KPC3471-3472: Korea-Russia Joint Issue

New Releases ROK

(News from 우정사업본부 / KoreaPost) On 15 December 2020 KoreaPost issued a set of stamps jointly issued with Russia. Both stamps show bears, one for Russia (the Ursus arctos arctos) and one for Korea (the Ursus thibetanus ussuricus). The Ussuri black bear (Ursus thibetanus ussuricus), also known as the Manchurian black bear, is a large subspecies of the Asian black bear native to the Far East, including the Korean Peninsula. The Eurasian brown bear (Ursus arctos arctos) is one of the most common subspecies of the brown bear, and is found in much of Eurasia. It is also known as the European brown bear, common brown bear, common bear, and colloquially by many other names.

KoreaPost released the stamps in a souvenir stamp sheet containing 16 stamps (4×4) of 380 won each in two designs, printed by Southern Colour Print for POSA:

KPC3471-3472 full sheet

Stamps

The details of the stamps as listed at the time of this publication:

한국-러시아 공동우표

우표번호3471
종수2
발행량672,000(전지 42,000장)
디자인반달가슴곰
인쇄 및 색수평판 / 4도
전지구성4 × 4
디자이너정은영
발행일2020. 12. 15.
액면가격380원
우표크기35mm× 35mm
인면32mm × 32mm
천공14¼ × 14¼
용지평판원지
인쇄처POSA (Southern Colour Print)

 

한국-러시아 공동우표

우표번호3472
종수2
발행량672,000(전지 42,000장)
디자인불곰
인쇄 및 색수평판 / 4도
전지구성4 × 4
디자이너정은영
발행일2020. 12. 15.
액면가격380원
우표크기35mm × 35mm
인면32mm × 32mm
천공14¼ × 14¼
용지평판원지
인쇄처POSA (Southern Colour Print)

FDCs

KoreaPost showed this cancellation for the FDC for this series:

KPC3471-3472 FDC cancellation

Combined with the stamps and the special envelope this created this set of FDCs:

KPC3471-3472 FDCs

KoreaPost released this text for this release:

This year marks the 30th anniversary of diplomatic ties between Korea and Russia. Before establishing diplomatic ties, both countries have maintained a relationship as neighboring countries sharing the border since 1860. Korea Post is issuing the commemorative stamp Korea-Russia Joint Issue featuring the Asiatic black bear and the European brown bear in honor of the 30th anniversary of diplomatic ties between Korea and Russia.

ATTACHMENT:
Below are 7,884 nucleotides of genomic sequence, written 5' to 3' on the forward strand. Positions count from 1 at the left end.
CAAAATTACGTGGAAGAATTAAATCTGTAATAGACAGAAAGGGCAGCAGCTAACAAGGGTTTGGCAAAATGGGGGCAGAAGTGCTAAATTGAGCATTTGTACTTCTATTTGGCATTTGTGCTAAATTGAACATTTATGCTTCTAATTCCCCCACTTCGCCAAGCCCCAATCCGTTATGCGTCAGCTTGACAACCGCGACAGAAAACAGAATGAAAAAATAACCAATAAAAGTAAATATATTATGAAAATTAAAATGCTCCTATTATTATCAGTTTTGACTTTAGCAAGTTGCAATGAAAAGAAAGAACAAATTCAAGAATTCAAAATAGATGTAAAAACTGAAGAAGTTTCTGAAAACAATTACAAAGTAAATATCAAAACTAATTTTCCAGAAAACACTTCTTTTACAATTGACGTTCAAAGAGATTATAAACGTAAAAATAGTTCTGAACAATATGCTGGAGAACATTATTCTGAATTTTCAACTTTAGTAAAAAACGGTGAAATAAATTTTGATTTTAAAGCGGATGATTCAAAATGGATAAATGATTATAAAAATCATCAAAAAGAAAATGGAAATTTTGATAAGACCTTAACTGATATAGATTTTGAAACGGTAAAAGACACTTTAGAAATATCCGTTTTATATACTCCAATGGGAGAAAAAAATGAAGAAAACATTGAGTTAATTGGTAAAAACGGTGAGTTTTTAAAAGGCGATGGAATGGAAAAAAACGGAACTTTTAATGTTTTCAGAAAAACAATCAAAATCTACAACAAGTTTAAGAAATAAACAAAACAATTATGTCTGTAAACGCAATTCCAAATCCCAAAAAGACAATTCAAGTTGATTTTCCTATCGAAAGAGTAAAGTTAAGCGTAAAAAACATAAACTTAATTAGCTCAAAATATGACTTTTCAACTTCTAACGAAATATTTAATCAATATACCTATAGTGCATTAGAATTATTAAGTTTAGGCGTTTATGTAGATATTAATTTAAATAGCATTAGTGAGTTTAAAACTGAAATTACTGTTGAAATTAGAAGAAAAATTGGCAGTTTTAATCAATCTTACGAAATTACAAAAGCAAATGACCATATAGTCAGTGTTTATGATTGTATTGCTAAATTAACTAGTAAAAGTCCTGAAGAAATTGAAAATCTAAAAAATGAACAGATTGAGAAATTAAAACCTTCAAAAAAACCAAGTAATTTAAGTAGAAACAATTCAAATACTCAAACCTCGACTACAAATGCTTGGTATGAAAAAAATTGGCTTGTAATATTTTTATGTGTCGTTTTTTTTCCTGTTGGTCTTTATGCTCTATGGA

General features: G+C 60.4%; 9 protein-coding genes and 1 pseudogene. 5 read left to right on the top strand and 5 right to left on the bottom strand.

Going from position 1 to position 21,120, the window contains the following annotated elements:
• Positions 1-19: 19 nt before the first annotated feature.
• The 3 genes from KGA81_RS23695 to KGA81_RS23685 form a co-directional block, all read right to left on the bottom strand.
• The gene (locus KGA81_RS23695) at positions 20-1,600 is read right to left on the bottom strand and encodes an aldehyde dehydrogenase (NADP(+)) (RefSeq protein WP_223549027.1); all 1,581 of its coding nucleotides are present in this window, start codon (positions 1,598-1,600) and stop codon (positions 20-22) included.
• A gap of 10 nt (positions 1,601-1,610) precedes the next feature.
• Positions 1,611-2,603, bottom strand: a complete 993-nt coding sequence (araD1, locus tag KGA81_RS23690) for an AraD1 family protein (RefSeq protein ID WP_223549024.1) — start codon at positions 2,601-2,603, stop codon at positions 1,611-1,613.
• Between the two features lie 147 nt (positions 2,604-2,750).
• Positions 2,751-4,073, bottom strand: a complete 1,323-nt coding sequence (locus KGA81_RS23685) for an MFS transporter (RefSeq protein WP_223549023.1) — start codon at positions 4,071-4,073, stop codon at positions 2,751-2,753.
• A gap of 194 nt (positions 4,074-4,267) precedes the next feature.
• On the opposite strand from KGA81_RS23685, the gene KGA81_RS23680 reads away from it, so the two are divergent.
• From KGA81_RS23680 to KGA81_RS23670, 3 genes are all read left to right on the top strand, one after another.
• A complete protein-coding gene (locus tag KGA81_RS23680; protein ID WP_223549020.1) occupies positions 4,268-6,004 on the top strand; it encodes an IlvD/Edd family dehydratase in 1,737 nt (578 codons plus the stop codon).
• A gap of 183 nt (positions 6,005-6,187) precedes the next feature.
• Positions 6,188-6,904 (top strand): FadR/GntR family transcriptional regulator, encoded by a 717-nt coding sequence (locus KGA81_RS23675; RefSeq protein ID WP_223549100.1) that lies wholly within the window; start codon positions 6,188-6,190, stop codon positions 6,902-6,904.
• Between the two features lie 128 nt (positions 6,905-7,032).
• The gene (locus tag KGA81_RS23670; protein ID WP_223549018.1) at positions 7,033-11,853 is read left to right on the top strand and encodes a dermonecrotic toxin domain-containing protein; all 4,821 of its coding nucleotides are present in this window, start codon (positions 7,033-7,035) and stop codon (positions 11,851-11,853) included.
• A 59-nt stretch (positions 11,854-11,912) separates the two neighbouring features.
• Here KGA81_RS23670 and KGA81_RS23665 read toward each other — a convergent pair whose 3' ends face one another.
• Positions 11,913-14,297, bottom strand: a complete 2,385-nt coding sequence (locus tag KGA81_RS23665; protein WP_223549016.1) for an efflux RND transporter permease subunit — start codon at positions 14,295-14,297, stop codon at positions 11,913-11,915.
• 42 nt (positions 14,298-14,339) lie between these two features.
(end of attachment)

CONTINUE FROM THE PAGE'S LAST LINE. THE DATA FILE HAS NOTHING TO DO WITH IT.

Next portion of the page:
The Asiatic black bear, which bears a white crescent-shaped patch on the chest while its body is covered in black fur, once lived throughout the Korean Peninsula along the Baekdudaegan mountain range. The number of Asiatic black bears, however, declined greatly due to colonial Japan`s policy to “protect the people from dangerous animals” and poaching continued endlessly to collect their bile, which has brought them to the brink of extinction. As the number of Asiatic black bears dropped sharply, Korea’s Ministry of Environment (MOE) designated them as class Ⅰ endangered wildlife in 2005, and has since protected them. Furthermore, the MOE started a restoration project that introduced 6 Asiatic black bears from Russia and released them in Jirisan National Park in 2004, and the project is considered a best practice to restoring biological species. While it is difficult for Asiatic black bears to live more than 20 years in the wild, their lifespan reaches 20-30 years when bred in captivity. They can grow as tall at 130-190 cm, weight as much as 150-200 kg, and run up to 50 km despite their huge body.

The European brown bear, colloquially referred to as “big bear” for their large and heavy body, is a quite familiar animal in Russia. Russia is home to the largest number of European brown bears to the extent that more than 100,000 European brown bears live across the country. They are mostly covered in brown fur, but some have black fur. Their head looks sharper than the Asiatic black bear with their shorter face, broader forehead, and smaller ears. They can grow as tall as 190-280 cm, and weigh as much as 450 kg, usually 400 kg for males while 200 kg for females. The lifespan of European brown bears, which live across Eurasia and North America, is appropriately 50 years.

While Russia is a key country for Korea and its New Northern Policy, Korea is a key country for economic development in the Far East for Russia. Looking at the poise of the Asiatic black bear and European brown bear in this Korea-Russia joint issue, we are picturing a brighter future of more close bilateral exchange.

New issue leaflet

The new issue leaflet:

KPC3471-3472 New Issue Leaflet

All relevant text and images in page copyright: 우정사업본부 / KoreaPost

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Ivo Spanjersberg
Currently KSS Publisher/Webmaster, previously KSS Chairman (2018-2019). Living in Amsterdam. I collect Korean revenue stamps, see my website:
http://www.spanjersberg.net

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